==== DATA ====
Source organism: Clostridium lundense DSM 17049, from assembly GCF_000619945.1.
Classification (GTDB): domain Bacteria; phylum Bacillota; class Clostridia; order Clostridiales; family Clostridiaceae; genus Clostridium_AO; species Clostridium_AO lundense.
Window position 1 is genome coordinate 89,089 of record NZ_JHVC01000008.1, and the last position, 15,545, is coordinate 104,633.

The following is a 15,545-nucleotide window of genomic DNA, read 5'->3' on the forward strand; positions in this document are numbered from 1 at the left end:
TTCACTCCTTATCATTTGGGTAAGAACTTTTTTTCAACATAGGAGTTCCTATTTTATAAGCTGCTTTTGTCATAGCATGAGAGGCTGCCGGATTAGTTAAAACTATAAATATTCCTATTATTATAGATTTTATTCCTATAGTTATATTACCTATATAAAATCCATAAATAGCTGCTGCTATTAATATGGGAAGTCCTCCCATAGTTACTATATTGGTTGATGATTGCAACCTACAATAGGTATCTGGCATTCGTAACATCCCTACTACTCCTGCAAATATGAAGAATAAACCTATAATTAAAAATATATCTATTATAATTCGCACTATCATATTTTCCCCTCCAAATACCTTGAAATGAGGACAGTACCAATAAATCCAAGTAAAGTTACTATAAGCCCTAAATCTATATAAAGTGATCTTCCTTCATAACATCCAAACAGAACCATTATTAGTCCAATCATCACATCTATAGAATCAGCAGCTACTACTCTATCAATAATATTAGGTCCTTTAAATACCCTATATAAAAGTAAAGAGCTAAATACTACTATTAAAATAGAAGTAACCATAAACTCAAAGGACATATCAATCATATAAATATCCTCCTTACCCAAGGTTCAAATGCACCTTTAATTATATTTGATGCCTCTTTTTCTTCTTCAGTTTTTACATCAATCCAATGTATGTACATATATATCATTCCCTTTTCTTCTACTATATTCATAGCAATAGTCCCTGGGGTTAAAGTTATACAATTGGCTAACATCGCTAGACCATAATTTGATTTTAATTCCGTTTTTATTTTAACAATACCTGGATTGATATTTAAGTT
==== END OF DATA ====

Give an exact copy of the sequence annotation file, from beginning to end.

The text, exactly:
Source organism: Clostridium lundense DSM 17049, from assembly GCF_000619945.1.
Classification (GTDB): domain Bacteria; phylum Bacillota; class Clostridia; order Clostridiales; family Clostridiaceae; genus Clostridium_AO; species Clostridium_AO lundense.
Window position 1 is genome coordinate 89,089 of record NZ_JHVC01000008.1, and the last position, 15,545, is coordinate 104,633.

The following is a 15,545-nucleotide window of genomic DNA, read 5'->3' on the forward strand; positions in this document are numbered from 1 at the left end:
TTCACTCCTTATCATTTGGGTAAGAACTTTTTTTCAACATAGGAGTTCCTATTTTATAAGCTGCTTTTGTCATAGCATGAGAGGCTGCCGGATTAGTTAAAACTATAAATATTCCTATTATTATAGATTTTATTCCTATAGTTATATTACCTATATAAAATCCATAAATAGCTGCTGCTATTAATATGGGAAGTCCTCCCATAGTTACTATATTGGTTGATGATTGCAACCTACAATAGGTATCTGGCATTCGTAACATCCCTACTACTCCTGCAAATATGAAGAATAAACCTATAATTAAAAATATATCTATTATAATTCGCACTATCATATTTTCCCCTCCAAATACCTTGAAATGAGGACAGTACCAATAAATCCAAGTAAAGTTACTATAAGCCCTAAATCTATATAAAGTGATCTTCCTTCATAACATCCAAACAGAACCATTATTAGTCCAATCATCACATCTATAGAATCAGCAGCTACTACTCTATCAATAATATTAGGTCCTTTAAATACCCTATATAAAAGTAAAGAGCTAAATACTACTATTAAAATAGAAGTAACCATAAACTCAAAGGACATATCAATCATATAAATATCCTCCTTACCCAAGGTTCAAATGCACCTTTAATTATATTTGATGCCTCTTTTTCTTCTTCAGTTTTTACATCAATCCAATGTATGTACATATATATCATTCCCTTTTCTTCTACTATATTCATAGCAATAGTCCCTGGGGTTAAAGTTATACAATTGGCTAACATCGCTAGACCATAATTTGATTTTAATTCCGTTTTTATTTTAACAATACCTGGATTGATATTTAAGTT